Mombasa to Lamu
Driving North along the coast the beaches were so nice, white sand and palm trees all along the coast, compared to what we saw at Diani Beach. Even more surprising was the number of European holiday makers staying in 5-star resorts, and cooking all day in the sun, trying to get this African tan before flying back to Europe. All European newspapers are on sale here. The drive to Malindi was beautiful. While enroute to Malindi we did some shopping at the markets; 8 bananas, 6 oranges,8 mandarins, 2 avocados and a cucumber for the huge sum of AUD2.00 or Euro 1.30. We also organized our entry permit for the remote entry point in East Tsavo National Park. After we visited Malindi, we drove further north towards Lamu to find a nice secluded spot on the beach overlooking the Indian Ocean. The locals delivered firewood and even lit the fire for us. The Lamu Archipelago has some of the best diving in East Africa. Lamu is a ninth century settlement of cobbled streets and flag-stoned courtyards. Like Mombasa, it is a mix of Islam and Swahili and offers a glimpse into old Africa. We are now only 4 degrees south of the Equator.
LAMU to NAIROBI via East Tsavo National Park
After 5 days we continued towards East Tsavo National Park. The start was good with some corrugations but as we continued, the road in was a shocker and we just realized that we did an average of 19km per hour to cover 99km. By 5.30pm we arrived at the remote gate (closed), but we were unable to find a campsite. We were invited into a little village and in no time the locals had a good look at the truck and realized that we had our own power-water (hot and cold) kitchen, shower and toilet. Many of them had none of these facilities. A few of the locals took us to the river where they teased the crocodiles out of the water and for a minute or, so I felt like the Crocodile Hunter. (No-one knew him here.) We were shown the village toilet, but we decided that ours was a very good alternative! We decided to stay close to the river, so we could watch the crocs, hippos and elephants as they came to drink. We were warned not to walk at night as lions, cheetahs and elephants roam the village!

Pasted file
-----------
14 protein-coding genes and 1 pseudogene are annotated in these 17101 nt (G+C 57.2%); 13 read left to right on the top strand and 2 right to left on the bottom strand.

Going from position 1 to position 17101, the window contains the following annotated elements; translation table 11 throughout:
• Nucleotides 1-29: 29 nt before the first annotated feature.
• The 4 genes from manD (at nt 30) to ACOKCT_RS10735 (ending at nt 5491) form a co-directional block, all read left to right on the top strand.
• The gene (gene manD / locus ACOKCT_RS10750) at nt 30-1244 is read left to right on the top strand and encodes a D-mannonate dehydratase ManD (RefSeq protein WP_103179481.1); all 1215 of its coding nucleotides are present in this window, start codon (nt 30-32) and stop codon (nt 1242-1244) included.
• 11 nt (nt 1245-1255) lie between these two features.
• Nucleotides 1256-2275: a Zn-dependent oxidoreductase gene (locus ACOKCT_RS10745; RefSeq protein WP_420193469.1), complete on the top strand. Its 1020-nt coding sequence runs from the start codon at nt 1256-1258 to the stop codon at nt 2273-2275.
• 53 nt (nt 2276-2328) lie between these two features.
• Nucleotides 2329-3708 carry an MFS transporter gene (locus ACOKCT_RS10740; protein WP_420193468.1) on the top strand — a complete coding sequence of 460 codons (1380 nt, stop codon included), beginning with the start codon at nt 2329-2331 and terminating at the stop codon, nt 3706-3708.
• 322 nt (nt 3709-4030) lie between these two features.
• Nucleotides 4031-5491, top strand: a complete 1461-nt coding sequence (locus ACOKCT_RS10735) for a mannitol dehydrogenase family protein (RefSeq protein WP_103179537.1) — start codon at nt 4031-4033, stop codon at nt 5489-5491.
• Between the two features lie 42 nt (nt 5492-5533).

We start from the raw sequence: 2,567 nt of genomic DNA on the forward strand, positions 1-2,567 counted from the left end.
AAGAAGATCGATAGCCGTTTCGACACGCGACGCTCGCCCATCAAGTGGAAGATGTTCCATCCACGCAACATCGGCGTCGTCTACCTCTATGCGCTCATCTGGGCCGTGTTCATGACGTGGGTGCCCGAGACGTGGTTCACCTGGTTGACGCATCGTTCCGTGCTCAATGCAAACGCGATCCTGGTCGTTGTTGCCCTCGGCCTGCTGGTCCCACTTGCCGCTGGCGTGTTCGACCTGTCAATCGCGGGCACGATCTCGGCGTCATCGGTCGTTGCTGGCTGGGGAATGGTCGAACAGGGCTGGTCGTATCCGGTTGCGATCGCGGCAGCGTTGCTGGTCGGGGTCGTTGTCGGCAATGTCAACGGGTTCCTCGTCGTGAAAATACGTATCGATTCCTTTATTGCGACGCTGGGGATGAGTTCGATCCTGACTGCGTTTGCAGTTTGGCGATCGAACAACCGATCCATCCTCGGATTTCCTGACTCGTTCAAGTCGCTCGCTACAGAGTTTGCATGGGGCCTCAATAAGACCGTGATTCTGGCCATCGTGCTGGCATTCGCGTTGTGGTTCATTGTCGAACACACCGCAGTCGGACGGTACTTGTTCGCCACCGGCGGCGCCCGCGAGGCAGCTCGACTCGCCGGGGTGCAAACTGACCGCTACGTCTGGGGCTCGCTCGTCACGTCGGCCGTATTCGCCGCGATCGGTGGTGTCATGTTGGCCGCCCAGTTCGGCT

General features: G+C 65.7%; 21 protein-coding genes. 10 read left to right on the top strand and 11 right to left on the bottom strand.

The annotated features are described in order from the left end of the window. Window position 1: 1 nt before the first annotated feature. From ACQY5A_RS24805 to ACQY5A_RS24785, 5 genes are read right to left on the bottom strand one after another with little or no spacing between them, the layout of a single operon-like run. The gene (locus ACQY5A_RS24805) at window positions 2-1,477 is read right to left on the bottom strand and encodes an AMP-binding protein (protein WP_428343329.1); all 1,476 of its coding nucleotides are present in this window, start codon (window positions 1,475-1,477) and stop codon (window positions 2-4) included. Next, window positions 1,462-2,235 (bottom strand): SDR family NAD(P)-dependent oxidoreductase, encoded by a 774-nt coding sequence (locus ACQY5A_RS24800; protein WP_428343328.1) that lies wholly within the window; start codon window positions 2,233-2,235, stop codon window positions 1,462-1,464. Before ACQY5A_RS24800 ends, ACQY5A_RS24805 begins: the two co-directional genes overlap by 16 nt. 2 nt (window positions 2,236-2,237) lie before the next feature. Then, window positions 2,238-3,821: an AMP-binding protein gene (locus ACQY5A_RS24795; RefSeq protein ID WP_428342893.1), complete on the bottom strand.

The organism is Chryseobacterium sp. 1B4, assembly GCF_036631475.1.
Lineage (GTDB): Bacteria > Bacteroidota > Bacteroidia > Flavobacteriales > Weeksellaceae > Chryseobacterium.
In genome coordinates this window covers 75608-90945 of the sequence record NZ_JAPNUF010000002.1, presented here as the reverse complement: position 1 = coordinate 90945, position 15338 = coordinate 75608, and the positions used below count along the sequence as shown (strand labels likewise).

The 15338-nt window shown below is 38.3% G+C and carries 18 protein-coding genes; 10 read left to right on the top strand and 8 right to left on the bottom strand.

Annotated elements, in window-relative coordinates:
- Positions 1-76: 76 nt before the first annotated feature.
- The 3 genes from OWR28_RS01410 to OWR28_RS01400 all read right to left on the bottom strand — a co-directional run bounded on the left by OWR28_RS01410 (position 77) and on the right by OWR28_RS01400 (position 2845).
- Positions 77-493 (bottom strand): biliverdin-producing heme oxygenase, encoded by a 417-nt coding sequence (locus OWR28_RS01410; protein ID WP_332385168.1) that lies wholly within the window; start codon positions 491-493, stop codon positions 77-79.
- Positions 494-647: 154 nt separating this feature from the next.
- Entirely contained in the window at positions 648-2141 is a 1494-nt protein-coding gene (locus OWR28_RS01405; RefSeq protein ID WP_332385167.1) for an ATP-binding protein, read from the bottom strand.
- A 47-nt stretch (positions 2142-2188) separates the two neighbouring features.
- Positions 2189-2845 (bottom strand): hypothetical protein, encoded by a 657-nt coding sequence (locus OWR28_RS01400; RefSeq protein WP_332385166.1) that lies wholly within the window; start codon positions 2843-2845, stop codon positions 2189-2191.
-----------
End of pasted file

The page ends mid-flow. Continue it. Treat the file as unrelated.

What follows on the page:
3am - Clary`s voice broke my sweet dreams. "Robert wake up, wake up!" There was a lot of noise and yes, we had elephants thinking the truck was a tree and they were rubbing themselves against it! What do we do now? I thought to myself. Take a photo?